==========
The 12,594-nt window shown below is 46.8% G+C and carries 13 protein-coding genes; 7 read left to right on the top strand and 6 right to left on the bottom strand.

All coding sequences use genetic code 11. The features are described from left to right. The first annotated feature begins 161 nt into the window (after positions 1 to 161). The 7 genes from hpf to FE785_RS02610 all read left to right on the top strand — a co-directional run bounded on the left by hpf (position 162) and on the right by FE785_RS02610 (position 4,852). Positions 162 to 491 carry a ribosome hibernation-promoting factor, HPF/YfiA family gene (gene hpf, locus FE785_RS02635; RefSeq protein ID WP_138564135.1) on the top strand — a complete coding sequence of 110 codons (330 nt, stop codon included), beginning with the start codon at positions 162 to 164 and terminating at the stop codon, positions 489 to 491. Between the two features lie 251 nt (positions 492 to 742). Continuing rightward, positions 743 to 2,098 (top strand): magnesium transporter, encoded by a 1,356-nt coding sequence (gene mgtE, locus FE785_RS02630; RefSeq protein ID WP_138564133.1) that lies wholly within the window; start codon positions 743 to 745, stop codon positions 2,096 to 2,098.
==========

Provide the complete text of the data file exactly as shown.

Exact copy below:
The 12,594-nt window shown below is 46.8% G+C and carries 13 protein-coding genes; 7 read left to right on the top strand and 6 right to left on the bottom strand.

All coding sequences use genetic code 11. The features are described from left to right. The first annotated feature begins 161 nt into the window (after positions 1 to 161). The 7 genes from hpf to FE785_RS02610 all read left to right on the top strand — a co-directional run bounded on the left by hpf (position 162) and on the right by FE785_RS02610 (position 4,852). Positions 162 to 491 carry a ribosome hibernation-promoting factor, HPF/YfiA family gene (gene hpf, locus FE785_RS02635; RefSeq protein ID WP_138564135.1) on the top strand — a complete coding sequence of 110 codons (330 nt, stop codon included), beginning with the start codon at positions 162 to 164 and terminating at the stop codon, positions 489 to 491. Between the two features lie 251 nt (positions 492 to 742). Continuing rightward, positions 743 to 2,098 (top strand): magnesium transporter, encoded by a 1,356-nt coding sequence (gene mgtE, locus FE785_RS02630; RefSeq protein ID WP_138564133.1) that lies wholly within the window; start codon positions 743 to 745, stop codon positions 2,096 to 2,098.